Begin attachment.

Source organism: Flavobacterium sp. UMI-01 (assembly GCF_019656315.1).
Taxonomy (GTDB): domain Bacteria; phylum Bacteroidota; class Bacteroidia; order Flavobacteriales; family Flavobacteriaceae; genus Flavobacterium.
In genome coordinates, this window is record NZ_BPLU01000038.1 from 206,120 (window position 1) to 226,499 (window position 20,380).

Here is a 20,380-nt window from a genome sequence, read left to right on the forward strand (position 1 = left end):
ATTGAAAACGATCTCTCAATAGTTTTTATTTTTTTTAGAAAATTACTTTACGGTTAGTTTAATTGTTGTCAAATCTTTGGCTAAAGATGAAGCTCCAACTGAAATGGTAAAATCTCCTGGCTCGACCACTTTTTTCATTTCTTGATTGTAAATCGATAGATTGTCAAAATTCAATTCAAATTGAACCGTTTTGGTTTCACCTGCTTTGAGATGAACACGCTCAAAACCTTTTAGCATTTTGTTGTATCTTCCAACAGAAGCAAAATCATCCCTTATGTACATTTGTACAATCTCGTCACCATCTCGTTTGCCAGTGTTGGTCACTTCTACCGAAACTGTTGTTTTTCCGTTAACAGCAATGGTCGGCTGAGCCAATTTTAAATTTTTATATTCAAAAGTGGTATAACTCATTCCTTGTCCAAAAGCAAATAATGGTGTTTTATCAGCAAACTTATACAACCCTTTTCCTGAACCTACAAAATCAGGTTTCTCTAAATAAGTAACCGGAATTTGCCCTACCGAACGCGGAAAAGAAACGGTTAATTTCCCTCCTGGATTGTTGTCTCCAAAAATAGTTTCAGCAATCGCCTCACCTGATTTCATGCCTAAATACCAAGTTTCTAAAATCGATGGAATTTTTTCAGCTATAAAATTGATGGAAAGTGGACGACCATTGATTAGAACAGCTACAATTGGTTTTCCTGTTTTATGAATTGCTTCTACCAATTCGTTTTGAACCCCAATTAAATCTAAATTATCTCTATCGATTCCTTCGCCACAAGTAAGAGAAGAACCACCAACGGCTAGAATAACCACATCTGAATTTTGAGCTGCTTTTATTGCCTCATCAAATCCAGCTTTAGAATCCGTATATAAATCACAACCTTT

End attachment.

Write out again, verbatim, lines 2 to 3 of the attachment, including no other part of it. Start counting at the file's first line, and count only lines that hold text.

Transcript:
Taxonomy (GTDB): domain Bacteria; phylum Bacteroidota; class Bacteroidia; order Flavobacteriales; family Flavobacteriaceae; genus Flavobacterium.
In genome coordinates, this window is record NZ_BPLU01000038.1 from 206,120 (window position 1) to 226,499 (window position 20,380).